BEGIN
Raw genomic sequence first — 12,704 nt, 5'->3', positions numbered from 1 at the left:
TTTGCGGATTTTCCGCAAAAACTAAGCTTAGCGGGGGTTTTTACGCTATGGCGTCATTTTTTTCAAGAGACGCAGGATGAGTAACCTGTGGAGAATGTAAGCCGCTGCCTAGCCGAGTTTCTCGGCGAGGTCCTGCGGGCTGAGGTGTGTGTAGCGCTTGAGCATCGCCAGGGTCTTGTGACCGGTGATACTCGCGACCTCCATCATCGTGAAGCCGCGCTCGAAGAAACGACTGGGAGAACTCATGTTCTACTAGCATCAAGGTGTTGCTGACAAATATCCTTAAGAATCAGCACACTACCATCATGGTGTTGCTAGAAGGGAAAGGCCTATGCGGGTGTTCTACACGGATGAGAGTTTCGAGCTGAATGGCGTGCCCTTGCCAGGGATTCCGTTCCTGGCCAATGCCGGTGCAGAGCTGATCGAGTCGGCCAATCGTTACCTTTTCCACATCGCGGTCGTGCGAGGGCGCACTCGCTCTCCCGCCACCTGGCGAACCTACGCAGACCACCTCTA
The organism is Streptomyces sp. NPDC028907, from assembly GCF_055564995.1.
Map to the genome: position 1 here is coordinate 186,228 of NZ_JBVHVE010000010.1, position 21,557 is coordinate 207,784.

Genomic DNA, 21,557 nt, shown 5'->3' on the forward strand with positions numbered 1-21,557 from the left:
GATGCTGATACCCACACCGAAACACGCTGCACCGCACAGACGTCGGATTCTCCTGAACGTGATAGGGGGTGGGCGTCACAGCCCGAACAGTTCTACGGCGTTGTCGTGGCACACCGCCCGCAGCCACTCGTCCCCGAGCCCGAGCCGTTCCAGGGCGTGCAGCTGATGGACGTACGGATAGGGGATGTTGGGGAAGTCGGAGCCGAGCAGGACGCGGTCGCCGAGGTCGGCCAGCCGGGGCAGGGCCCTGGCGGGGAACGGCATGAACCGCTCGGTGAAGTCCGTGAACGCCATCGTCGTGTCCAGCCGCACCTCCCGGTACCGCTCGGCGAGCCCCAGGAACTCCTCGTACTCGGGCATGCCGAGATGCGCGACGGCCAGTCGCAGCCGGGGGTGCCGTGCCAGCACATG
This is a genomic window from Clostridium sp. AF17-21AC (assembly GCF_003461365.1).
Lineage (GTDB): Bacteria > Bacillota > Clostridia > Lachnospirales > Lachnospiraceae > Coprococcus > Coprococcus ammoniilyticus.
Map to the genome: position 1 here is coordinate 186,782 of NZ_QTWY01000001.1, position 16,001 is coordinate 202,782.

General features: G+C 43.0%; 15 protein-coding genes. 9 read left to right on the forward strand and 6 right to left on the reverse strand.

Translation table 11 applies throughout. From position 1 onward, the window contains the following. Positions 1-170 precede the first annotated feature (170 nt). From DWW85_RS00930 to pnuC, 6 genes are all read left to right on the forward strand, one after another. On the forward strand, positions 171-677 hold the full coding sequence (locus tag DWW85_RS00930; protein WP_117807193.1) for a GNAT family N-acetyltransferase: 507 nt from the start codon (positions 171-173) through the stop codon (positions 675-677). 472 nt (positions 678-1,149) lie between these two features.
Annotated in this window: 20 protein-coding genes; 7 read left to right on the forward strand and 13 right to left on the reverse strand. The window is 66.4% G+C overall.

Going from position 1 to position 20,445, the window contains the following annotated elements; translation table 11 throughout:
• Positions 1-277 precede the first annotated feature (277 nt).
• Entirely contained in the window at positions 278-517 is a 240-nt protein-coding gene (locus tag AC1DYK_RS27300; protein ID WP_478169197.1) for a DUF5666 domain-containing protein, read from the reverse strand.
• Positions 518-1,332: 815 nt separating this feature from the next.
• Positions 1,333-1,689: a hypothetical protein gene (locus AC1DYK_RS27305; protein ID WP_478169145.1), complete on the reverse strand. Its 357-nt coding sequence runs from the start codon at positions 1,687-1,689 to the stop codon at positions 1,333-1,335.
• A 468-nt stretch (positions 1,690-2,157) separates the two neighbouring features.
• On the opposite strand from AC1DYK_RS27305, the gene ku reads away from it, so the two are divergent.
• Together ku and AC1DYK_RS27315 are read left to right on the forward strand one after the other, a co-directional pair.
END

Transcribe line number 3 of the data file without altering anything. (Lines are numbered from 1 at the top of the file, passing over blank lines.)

The organism is Streptomyces sp. NPDC028907, from assembly GCF_055564995.1.